What levels of Chlorine Dioxide should I be testing for when using the Chlorine Dioxide Test Strips?
Efficacy of Chlorine Dioxide
Chlorine dioxide does not react with water or ionize in water, it is present in solution as molecular chlorine dioxide. For this reason, it is able to diffuse into organic matter including micro-organisms and biofilms. It is effective against all micro-organisms including algae, bacteria, bacterial spores, fungi, fungal spores and viruses. In high concentrations it can be used to control some higher organisms.
Chlorine dioxide shows good efficacy at very low dose rates. For example, experience in Europe has shown that drinking water can be maintained to the required standard when treated with <0.3mg/L or PPM of chlorine dioxide. The rate at which chlorine dioxide kills micro-organisms depends on the concentration of chlorine dioxide, temperature, and species of organism. Chlorine dioxide is noted for the speed with which it kills micro-organisms. Some typical values for Log 4 (99.99%) reduction of various bacteria in water at 20°C with a chlorine dioxide concentration of 1.5mg/L or PPM) are listed below:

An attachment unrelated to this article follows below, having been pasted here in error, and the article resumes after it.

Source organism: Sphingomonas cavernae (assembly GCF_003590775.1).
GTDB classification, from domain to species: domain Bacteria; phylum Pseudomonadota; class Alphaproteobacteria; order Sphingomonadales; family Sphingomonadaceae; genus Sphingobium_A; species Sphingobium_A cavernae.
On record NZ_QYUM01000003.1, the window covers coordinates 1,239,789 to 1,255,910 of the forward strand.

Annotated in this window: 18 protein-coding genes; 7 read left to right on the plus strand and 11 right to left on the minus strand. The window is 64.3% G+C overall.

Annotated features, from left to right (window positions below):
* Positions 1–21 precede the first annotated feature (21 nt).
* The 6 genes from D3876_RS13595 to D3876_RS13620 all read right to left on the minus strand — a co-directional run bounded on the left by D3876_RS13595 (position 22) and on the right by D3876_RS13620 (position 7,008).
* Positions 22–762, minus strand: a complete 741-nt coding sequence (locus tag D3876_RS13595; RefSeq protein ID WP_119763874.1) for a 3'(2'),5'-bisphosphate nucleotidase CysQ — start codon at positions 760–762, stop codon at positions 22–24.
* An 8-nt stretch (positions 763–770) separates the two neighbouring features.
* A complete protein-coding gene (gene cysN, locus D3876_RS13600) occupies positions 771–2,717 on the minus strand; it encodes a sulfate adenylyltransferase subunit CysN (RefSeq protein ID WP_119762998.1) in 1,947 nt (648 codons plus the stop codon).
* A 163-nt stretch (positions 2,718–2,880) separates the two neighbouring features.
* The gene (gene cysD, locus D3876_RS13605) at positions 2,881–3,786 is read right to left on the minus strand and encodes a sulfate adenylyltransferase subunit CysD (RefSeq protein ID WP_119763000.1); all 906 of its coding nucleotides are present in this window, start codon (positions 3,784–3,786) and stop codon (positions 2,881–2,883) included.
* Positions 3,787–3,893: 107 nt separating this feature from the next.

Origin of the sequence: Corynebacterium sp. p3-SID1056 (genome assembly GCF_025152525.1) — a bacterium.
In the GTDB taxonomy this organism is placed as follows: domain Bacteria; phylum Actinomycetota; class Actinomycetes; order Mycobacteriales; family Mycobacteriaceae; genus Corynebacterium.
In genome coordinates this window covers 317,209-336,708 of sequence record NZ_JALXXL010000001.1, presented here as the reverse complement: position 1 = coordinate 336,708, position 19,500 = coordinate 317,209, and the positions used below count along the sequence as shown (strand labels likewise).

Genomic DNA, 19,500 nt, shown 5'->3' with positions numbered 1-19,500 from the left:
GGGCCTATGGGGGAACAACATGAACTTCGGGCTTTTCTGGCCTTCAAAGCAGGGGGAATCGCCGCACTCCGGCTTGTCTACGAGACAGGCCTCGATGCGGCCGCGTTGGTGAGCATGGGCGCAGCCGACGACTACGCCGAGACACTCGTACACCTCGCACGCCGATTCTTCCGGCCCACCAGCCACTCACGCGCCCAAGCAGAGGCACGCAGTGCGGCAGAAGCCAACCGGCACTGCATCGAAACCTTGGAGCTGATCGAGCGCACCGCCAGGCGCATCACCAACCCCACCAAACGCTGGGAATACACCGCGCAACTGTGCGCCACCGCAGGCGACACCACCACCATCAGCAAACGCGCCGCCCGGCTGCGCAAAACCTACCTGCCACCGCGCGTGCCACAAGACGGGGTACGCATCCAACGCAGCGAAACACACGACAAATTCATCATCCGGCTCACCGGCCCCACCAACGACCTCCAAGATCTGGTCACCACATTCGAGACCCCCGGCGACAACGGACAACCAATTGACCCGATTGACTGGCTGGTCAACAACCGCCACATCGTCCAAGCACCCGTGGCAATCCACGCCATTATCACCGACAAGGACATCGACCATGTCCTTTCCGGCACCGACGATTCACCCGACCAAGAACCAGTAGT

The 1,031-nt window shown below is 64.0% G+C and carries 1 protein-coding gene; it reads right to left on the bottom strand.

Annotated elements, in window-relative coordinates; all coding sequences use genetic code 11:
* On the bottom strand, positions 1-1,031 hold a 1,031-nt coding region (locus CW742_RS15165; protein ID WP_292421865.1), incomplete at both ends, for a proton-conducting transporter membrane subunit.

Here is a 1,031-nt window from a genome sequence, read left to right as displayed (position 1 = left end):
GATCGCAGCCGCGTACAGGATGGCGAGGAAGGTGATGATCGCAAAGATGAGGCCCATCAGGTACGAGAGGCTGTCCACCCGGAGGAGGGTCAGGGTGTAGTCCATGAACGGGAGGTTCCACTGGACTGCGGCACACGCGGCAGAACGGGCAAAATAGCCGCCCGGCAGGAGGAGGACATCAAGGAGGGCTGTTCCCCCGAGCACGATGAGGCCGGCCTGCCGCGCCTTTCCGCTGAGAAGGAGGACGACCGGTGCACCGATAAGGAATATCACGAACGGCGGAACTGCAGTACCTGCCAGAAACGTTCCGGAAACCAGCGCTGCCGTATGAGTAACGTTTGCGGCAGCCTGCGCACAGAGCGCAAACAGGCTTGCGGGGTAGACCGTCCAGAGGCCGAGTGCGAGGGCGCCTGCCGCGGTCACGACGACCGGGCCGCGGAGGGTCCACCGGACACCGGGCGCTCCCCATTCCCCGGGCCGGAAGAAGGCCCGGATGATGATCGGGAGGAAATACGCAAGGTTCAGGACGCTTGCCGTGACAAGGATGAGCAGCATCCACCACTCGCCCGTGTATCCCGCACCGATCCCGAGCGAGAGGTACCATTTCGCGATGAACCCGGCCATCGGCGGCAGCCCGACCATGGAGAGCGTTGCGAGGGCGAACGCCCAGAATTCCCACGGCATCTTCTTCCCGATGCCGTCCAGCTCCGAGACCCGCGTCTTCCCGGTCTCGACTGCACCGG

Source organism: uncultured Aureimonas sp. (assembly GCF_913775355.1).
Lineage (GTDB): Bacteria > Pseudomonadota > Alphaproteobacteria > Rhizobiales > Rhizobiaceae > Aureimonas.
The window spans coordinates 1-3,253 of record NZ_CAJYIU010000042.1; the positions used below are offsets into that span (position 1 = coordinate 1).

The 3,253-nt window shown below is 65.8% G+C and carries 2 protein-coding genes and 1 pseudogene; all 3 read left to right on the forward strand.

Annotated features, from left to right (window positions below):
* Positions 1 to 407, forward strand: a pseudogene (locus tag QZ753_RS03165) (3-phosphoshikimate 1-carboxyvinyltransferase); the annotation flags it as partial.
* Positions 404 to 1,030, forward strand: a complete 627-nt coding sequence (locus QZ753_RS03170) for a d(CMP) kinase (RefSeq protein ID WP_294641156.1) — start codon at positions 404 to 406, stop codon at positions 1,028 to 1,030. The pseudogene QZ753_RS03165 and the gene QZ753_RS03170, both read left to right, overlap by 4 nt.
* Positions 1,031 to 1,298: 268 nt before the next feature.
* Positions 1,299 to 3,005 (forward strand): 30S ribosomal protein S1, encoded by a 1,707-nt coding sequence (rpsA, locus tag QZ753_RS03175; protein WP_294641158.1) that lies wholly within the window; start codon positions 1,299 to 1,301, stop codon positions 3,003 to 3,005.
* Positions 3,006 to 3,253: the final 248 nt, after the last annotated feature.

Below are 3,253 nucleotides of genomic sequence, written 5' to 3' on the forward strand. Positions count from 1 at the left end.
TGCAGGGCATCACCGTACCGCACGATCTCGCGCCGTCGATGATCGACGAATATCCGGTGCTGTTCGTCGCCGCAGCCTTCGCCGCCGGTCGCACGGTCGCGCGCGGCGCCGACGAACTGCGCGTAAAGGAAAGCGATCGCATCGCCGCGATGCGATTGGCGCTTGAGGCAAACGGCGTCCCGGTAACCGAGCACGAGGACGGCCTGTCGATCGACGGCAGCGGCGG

- Escherichia coli 2 min
- Enterococcus spp. 10 min
- Coliform 2 min
- Legionella pneumophilia 15 min
- Fecal coliform 10 min
- Fecal streptococcus 10 min
Mode of Action
The mode of action of chlorine dioxide is that of an oxidizing agent. It simultaneously attacks many cell components particularly certain amino acids found in protein. This results in rapid denaturing of proteins, including enzymes, in the cell membrane and cell contents resulting in cell death.
The rapid inactivation of many different enzymes simultaneously accounts for the speed with which chlorine dioxide acts.
Because of its non-specific mode of action, micro-organisms cannot develop resistance to chlorine dioxide.